“I don’t think there is any extra pressure. I think it’s more of I’d really like to win just because everyone is here. I think it’s just pretty cool that everyone is here. I’ve had to give out more hot passes and get tickets for more people – way more than any other track. It’s just nice to have all these people here supporting you. They watch on TV and it’s nice when they can get out to a race and see it in person. It’s just another feel for them. Obviously they went to a lot of short track races growing up, but it’s harder to get to some of these NASCAR races at the locations they are. They don’t get to many, so when they get a chance to go when we’re this close to home, it’s cool to see them down in the pits.”
What did Kyle Busch say to you when you beat him in the Snowball Derby a few years ago?
“I can remember it pretty well. Obviously it is a vivid memory for me, really kind of congratulated me and talked about the race. At that point I wasn’t thinking about implications of what would happen after and if I’d get an opportunity at that point in the Truck Series. I was just excited that I won that race in its own right, but that I ran with Kyle (Busch) for it. It was pretty cool to see him in victory lane and hear from him, talk about the race. As hard as we raced, and as clean as we raced, it is always cool when you get to talk with a driver about that. I think any driver really loves to see a good hard, clean race and that day, that’s what we had.”
How do you feel knowing Kyle Busch is going to be racing against you in the NCWTS or NXS races?
“I think we all, as a team collectively like it. It’s kind of a good benchmark for us to see where we really are and see where our whole program is. Anytime Kyle (Busch) is in a race, we get excited to have the chance to run the race with Kyle. Not only myself, but the rest of the field gets excited to race against Kyle as well. We had a fun time at Pocono for a lot of the race going back and forth and hopefully here we’ll be able to do the same thing if we have a fast enough truck to keep up with him. That’s the only thing you hope you can keep up with him because if you don’t, he’s going to say his stuff is faster and you’re not giving it your all. It’s just fun to race him and it’s really good for us as a whole team when he can get in and really show us where our stuff is.”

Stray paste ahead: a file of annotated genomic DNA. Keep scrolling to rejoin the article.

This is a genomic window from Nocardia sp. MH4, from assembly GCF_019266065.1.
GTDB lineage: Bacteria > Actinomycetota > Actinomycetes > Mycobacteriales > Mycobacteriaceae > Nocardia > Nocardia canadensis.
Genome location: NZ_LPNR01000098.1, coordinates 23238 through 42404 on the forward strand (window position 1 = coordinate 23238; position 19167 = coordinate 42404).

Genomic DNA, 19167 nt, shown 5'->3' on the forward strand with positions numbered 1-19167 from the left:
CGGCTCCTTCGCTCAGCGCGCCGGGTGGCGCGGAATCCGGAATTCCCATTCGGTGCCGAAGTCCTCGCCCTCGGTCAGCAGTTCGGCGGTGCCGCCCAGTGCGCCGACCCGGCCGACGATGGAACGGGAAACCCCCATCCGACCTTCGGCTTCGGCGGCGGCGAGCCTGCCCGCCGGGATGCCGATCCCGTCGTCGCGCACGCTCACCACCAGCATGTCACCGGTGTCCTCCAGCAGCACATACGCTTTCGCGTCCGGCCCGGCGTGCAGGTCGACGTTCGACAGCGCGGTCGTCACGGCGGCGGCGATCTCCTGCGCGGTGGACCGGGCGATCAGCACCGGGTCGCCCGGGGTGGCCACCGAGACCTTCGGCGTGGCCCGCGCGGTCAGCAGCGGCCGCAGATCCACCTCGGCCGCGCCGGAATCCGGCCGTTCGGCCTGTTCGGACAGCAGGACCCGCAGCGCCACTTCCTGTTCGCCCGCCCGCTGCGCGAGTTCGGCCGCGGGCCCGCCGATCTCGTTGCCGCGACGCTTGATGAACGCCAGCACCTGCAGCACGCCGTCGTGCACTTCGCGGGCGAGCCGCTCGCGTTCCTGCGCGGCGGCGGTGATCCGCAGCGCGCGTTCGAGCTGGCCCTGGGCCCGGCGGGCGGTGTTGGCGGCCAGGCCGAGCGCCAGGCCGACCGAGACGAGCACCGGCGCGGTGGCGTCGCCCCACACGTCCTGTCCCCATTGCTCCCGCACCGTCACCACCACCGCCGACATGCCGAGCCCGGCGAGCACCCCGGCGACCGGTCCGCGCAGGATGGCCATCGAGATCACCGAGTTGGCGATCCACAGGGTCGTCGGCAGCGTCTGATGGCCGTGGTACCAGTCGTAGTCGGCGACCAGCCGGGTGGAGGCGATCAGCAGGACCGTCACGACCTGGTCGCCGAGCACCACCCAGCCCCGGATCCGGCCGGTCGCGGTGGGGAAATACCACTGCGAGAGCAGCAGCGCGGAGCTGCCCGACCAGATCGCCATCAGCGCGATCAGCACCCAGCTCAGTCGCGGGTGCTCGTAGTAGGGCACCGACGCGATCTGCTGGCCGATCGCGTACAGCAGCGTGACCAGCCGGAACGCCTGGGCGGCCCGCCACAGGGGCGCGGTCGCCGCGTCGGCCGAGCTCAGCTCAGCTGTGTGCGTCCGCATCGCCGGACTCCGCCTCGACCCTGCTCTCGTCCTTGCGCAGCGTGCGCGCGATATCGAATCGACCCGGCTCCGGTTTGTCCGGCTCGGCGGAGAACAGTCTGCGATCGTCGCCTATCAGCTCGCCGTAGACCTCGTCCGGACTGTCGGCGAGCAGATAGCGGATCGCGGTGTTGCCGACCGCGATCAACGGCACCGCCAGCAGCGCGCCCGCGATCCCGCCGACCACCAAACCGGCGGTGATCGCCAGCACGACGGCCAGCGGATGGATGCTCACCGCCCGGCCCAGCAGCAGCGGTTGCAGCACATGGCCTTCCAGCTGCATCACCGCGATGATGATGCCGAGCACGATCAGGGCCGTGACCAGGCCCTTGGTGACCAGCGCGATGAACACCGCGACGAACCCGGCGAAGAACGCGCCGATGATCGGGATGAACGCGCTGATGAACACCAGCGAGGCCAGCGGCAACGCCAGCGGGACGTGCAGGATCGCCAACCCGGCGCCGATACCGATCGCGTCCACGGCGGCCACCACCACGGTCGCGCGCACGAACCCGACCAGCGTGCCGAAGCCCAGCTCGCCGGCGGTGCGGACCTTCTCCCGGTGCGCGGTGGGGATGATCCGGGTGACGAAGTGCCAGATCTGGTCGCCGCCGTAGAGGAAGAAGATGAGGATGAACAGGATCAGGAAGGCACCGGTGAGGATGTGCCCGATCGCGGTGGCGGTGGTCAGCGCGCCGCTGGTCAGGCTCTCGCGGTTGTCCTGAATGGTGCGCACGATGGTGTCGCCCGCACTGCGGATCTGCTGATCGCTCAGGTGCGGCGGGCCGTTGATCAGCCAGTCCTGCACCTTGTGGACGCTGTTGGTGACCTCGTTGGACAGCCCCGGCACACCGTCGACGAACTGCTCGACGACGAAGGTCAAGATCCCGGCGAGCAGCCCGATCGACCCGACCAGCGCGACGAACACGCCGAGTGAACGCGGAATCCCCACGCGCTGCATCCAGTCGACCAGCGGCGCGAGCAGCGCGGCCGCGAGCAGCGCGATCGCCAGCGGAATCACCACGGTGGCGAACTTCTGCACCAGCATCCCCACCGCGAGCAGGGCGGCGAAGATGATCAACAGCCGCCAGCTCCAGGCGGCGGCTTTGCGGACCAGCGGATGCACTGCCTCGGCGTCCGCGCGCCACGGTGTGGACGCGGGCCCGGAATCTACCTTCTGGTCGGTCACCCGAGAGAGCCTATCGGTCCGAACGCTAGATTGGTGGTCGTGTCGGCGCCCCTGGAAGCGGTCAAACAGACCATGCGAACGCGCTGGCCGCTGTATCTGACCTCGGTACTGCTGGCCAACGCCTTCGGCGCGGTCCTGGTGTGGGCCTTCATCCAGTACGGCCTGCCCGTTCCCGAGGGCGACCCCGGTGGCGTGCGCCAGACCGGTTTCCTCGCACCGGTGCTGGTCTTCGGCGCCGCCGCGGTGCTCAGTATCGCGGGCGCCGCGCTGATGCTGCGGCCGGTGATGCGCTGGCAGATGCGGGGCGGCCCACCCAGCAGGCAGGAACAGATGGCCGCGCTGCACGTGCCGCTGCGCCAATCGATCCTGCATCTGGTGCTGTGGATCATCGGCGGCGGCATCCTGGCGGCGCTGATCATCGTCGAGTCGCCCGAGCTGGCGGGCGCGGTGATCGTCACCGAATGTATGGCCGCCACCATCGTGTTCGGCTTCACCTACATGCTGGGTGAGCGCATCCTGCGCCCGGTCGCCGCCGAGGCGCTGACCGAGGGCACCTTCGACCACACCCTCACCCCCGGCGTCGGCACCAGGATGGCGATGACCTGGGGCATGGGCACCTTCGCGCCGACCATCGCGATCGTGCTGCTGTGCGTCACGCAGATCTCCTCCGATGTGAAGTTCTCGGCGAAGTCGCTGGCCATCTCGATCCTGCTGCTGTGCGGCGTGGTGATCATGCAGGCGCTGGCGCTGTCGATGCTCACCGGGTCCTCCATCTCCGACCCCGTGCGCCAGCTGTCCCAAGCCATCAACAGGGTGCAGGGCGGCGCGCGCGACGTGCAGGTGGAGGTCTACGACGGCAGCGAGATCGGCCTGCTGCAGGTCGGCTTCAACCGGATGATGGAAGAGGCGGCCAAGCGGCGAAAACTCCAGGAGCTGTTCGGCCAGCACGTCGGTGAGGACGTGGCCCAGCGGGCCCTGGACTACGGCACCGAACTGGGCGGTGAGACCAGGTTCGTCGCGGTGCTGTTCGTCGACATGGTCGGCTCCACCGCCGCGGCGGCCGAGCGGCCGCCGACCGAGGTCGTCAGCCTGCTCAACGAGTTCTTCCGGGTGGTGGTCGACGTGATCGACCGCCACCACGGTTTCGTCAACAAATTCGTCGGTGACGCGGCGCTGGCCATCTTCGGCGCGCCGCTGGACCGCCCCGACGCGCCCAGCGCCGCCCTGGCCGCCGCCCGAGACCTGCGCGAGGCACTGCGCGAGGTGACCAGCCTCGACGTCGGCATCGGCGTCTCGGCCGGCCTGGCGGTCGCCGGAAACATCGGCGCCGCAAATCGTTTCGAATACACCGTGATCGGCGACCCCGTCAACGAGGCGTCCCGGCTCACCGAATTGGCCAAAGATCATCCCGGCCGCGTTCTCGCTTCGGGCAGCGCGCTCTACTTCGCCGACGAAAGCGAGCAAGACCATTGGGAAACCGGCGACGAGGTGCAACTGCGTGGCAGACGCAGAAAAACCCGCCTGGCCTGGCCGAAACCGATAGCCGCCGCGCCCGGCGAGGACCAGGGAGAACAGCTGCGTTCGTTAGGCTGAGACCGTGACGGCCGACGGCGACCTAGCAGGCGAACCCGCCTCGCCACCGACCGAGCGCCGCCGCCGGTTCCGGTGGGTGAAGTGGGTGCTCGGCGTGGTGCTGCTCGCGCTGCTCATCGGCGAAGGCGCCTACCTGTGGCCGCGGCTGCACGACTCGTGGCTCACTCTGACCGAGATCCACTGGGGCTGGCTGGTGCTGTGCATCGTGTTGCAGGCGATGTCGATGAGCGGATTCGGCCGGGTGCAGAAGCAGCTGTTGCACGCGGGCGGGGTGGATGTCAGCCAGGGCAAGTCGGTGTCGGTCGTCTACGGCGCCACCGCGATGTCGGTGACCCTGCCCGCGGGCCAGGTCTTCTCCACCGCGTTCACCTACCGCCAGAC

Do you have any plans to run additional Cup races this season?
“Not this year. JGR (Joe Gibbs Racing) is working on a lot of things, a lot of things I honestly don’t know. I’m kind of waiting to see how the rest of the year progresses. I do know that I’ll be racing XFINITY next year, but I don’t know sponsor, number or any kind of information like that. No plans this year, but I hope I get another shot soon. It was fun.”
How do you contend with a proven champion like Matt Crafton?
“It’s not easy. At the beginning of the year, I thought we would have been on sheer speed good enough to beat him (Matt Crafton) on the track. Unfortunately as the year has went on with mishaps and things, and not going our way, we’ve had the speed but not really the finishes and he’s so consistent every week that those poor finishes or mistakes are amplified, especially in a points situation. I think the biggest thing for us now is kind of maximizing our bad days than our good days. We have really good stuff and we’re able to go out and run out front, but on those days when we aren’t any good, we have to go out and make sure we don’t make any mistakes and are in a place like Eldora – we did a really good job of being there and being consistent at the end of the race where we finished ahead of the 88 (Matt Crafton). Any week we can finish ahead of him, that’s obviously a good points week for us. That’s the biggest thing, some weekends it’s not going to be there to win as much as we’d love to win, it’s just not going to play out and we need to make the best of those days it’s not going to play out.”
Anything special you get to be able to do since you’re home this weekend for the race?
“I was home, actually I went home last Tuesday. I had last weekend off, I wasn’t in Watkins Glen and spent the whole time at home. I went and hung out with friends and did some go karting, some golf and it was nice. Nice to be home, nice to have a week off and nice to kind of sit back and relax and get a little bit of sleep and get ready for this weekend.”